Do growing glaciers disprove global warming?
Posted on 6 September 2007 by John Cook
A common skeptic tactic is citing studies out of context to misrepresent their significance. While globally, glaciers are shrinking, there are isolated cases where glaciers are growing. These anomalies are seized upon as proof against global warming. For example, a growing glacier in the Himalayas (Fowler 2006) is frequently mentioned, "confounding global warming alarmists" despite the fact that satellite measurements observe "an overall deglaciation of 21%" from 1962 to 2007 across the Himalayas.
Another region gaining recent attention is the Californian Whitney glacier on Mount Shasta which has grown 30% over the last 50 years. The reason Mount Shasta is bucking the trend is explained by scientist Erik White: "Mount Shasta is right at the very northern end of areas influenced by El Nino and were at the southern end of areas affected by La Nina. So between the two we get to see the benefits of that which means more snow and rain in this area."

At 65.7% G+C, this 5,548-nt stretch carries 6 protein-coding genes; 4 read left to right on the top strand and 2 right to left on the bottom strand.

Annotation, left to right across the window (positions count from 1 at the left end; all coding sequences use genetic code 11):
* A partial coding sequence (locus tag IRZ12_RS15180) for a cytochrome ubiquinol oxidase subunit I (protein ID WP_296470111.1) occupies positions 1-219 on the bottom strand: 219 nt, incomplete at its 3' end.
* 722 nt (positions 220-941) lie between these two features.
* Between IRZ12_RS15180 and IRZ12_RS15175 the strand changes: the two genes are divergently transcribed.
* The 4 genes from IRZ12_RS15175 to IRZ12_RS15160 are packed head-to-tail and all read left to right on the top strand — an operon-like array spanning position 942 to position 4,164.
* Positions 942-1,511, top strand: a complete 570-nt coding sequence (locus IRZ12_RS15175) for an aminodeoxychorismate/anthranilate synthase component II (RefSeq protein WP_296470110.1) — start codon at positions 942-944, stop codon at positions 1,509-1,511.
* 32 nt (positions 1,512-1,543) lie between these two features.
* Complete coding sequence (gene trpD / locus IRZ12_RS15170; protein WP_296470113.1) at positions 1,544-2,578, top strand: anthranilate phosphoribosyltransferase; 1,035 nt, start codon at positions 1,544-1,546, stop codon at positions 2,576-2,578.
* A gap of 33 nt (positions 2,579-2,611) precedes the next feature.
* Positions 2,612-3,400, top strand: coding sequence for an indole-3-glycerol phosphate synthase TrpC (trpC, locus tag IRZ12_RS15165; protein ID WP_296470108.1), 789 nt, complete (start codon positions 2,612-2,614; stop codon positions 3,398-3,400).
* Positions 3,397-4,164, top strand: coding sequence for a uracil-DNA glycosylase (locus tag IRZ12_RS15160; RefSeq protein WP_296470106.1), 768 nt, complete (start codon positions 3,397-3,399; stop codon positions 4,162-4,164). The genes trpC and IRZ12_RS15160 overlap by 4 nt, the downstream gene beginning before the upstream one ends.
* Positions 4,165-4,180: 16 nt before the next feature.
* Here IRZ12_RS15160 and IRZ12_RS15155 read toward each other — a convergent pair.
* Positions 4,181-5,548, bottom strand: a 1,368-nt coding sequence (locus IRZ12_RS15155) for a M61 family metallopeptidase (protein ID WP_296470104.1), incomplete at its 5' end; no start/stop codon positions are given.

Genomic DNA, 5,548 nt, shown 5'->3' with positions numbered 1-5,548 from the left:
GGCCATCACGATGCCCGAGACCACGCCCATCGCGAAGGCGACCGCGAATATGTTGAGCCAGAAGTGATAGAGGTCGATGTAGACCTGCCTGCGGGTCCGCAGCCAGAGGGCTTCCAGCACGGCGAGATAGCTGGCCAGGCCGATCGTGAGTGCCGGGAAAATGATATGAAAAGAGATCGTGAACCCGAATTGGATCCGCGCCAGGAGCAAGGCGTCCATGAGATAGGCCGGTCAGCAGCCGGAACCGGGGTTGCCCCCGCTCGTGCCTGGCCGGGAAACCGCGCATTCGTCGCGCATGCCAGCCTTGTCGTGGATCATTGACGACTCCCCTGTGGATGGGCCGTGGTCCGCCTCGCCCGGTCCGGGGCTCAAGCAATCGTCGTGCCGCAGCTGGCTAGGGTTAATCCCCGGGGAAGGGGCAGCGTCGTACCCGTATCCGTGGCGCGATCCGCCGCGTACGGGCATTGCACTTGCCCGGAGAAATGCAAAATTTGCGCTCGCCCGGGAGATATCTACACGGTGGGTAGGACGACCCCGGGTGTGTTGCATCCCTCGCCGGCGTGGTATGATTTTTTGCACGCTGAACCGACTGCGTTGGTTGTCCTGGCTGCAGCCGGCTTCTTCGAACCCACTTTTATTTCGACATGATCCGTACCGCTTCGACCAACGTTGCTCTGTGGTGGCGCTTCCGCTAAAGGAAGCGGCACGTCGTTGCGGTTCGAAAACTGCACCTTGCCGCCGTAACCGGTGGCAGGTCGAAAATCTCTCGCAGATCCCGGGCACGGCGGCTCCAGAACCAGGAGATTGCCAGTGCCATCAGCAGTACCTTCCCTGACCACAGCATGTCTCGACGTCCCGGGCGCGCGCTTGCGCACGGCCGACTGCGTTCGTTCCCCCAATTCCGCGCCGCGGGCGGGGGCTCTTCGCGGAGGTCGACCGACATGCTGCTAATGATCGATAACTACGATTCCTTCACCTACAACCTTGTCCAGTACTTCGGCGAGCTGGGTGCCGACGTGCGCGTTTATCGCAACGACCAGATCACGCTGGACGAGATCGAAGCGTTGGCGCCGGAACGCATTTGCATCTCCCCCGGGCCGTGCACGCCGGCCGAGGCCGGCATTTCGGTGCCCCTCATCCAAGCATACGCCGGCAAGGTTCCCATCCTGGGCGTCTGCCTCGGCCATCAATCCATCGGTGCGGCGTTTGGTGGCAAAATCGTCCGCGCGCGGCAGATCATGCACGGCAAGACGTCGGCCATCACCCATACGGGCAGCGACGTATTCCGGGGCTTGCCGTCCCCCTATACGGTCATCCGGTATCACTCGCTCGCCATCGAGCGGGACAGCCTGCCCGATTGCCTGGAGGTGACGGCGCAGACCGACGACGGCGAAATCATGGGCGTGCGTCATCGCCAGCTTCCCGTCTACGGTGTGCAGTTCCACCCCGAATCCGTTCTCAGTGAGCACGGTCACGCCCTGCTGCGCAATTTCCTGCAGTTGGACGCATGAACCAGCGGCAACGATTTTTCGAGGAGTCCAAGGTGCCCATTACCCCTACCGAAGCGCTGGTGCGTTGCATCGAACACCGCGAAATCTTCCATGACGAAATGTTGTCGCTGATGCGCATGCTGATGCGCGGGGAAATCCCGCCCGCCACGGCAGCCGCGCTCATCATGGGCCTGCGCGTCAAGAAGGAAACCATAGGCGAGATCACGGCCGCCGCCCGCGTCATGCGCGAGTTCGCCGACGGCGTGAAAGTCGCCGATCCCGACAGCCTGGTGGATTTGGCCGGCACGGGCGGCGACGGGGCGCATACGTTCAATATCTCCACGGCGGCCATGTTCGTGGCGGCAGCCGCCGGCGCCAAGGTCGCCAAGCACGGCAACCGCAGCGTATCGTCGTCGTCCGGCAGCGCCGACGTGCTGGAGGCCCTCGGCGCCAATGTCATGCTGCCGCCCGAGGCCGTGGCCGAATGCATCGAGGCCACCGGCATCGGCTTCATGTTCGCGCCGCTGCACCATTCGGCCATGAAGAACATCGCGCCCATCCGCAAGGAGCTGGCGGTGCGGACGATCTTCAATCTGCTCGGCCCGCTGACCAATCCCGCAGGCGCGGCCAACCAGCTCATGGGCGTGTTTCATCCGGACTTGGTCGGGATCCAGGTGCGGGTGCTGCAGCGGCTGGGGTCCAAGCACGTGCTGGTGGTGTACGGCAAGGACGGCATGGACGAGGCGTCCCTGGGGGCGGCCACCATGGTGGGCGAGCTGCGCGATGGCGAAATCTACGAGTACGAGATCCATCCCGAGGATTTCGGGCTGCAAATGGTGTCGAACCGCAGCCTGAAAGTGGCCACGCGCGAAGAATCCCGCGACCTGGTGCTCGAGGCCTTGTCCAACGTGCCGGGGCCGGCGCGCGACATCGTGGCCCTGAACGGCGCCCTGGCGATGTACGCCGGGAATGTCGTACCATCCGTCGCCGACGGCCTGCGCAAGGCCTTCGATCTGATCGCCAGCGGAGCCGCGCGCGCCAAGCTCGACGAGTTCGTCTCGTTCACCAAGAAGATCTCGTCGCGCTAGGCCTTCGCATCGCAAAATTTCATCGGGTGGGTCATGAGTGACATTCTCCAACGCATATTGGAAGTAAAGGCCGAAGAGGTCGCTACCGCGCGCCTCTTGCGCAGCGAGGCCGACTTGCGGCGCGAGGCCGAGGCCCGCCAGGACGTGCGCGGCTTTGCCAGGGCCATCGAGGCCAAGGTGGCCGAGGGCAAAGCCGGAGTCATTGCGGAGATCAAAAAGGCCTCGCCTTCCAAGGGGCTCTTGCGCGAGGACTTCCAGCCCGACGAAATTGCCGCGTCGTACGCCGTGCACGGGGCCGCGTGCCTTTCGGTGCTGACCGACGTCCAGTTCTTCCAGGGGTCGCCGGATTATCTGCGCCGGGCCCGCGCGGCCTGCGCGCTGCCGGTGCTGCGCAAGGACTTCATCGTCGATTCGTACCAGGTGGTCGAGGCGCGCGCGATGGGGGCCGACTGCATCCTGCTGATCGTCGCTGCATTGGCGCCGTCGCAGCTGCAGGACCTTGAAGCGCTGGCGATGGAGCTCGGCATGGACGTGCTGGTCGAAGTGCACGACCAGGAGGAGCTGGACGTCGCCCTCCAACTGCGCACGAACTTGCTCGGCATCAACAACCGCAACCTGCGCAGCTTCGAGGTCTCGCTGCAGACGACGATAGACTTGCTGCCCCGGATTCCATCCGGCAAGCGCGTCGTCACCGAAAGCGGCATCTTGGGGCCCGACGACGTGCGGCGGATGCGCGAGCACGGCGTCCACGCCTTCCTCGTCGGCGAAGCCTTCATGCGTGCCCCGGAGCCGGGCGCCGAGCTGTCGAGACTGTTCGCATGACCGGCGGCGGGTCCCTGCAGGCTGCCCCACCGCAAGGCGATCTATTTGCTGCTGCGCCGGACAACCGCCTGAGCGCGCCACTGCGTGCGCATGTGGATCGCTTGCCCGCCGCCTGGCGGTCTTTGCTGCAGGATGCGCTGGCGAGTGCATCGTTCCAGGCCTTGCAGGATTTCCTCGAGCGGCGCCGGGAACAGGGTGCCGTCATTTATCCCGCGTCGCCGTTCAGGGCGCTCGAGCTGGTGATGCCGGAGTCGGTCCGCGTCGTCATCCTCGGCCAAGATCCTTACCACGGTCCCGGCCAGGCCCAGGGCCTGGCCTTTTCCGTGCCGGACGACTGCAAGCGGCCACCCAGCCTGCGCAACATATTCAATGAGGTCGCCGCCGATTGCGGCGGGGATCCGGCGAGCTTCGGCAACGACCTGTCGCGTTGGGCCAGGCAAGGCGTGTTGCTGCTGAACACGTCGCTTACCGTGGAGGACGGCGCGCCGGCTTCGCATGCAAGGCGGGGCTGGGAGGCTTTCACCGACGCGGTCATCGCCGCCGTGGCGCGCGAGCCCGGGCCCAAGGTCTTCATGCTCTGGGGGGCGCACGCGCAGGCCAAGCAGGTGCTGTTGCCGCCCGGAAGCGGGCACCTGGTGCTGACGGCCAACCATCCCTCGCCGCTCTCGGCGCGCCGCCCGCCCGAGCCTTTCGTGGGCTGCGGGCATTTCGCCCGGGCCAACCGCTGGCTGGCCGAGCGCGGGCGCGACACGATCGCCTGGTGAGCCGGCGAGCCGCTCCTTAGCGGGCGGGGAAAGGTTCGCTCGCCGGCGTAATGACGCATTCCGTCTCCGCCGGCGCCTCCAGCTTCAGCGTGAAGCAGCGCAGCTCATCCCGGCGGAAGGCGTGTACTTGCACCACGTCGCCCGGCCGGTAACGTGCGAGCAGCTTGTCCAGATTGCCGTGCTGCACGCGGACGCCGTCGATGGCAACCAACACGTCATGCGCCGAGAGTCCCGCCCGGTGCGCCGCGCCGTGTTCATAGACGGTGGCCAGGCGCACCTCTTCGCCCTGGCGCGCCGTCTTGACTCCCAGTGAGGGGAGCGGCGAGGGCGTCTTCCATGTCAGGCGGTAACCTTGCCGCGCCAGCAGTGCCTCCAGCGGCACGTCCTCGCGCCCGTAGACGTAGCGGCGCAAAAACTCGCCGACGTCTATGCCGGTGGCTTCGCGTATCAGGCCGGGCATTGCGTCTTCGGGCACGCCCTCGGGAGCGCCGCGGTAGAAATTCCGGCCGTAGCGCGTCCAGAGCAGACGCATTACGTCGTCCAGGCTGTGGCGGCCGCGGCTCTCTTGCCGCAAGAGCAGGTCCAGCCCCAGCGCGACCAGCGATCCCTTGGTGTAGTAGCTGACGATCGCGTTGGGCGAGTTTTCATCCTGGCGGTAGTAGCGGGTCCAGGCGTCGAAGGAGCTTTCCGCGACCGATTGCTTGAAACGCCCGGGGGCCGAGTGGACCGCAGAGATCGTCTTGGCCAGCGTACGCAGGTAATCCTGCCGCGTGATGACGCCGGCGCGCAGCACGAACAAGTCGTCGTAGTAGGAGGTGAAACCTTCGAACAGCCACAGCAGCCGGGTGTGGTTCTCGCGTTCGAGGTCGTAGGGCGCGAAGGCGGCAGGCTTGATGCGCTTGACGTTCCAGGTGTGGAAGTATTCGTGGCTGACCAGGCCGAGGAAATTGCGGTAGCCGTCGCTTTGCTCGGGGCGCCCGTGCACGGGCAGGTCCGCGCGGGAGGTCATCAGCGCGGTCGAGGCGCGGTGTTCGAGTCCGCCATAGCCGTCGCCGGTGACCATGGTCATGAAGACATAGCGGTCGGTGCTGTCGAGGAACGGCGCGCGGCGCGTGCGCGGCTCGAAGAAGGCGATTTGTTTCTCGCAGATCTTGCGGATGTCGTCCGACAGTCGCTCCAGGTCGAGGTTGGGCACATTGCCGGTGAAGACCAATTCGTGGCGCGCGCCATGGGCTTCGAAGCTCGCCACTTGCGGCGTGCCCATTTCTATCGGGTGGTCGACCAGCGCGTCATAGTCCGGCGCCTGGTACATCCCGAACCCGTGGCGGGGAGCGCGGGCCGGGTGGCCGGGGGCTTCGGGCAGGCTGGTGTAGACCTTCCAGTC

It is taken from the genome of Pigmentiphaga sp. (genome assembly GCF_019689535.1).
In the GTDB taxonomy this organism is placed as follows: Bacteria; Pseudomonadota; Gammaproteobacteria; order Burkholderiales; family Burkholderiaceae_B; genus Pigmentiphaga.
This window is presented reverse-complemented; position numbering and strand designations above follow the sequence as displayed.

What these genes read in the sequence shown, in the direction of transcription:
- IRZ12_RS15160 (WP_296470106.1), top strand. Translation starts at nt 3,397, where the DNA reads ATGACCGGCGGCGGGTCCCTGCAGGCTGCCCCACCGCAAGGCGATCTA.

This is confirmed by another study A precipitation-dominated, mid-latitude glacier system: Mount Shasta, California (Howat 2007). Howat concludes that while temperature is often a dominant factor on glacier volume changes, in the case of Mount Shasta, precipitation dominates. However, they predict the warming temperature trend will eventually dominate resulting in near total loss of Mount Shasta’s glaciers by the end of the century.
Are many glaciers growing?
The World Glacier Monitoring Service tracks mass balance measurements for a sample of glaciers from around the world. The following table shows the glacier mass balance over 2002 and 2003 (negative values indicate shrinkage):
While a small percentage of glaciers are increasing in mass, the overwhelming majority are shrinking and the shrinking trend is increasing (eg - 77% in 2002, 94% in 2003). However, a statistically significant trend is better calculated over a longer time period.
Long term global trends in glacier shrinkage
Globally, glaciers are shrinking in area and thickness and the melt rate has accelerated dramatically since the mid-1990s. The National Snow and Ice Data Center have calculated global change in glacier volume - their results show glaciers are shrinking at an alarming rate.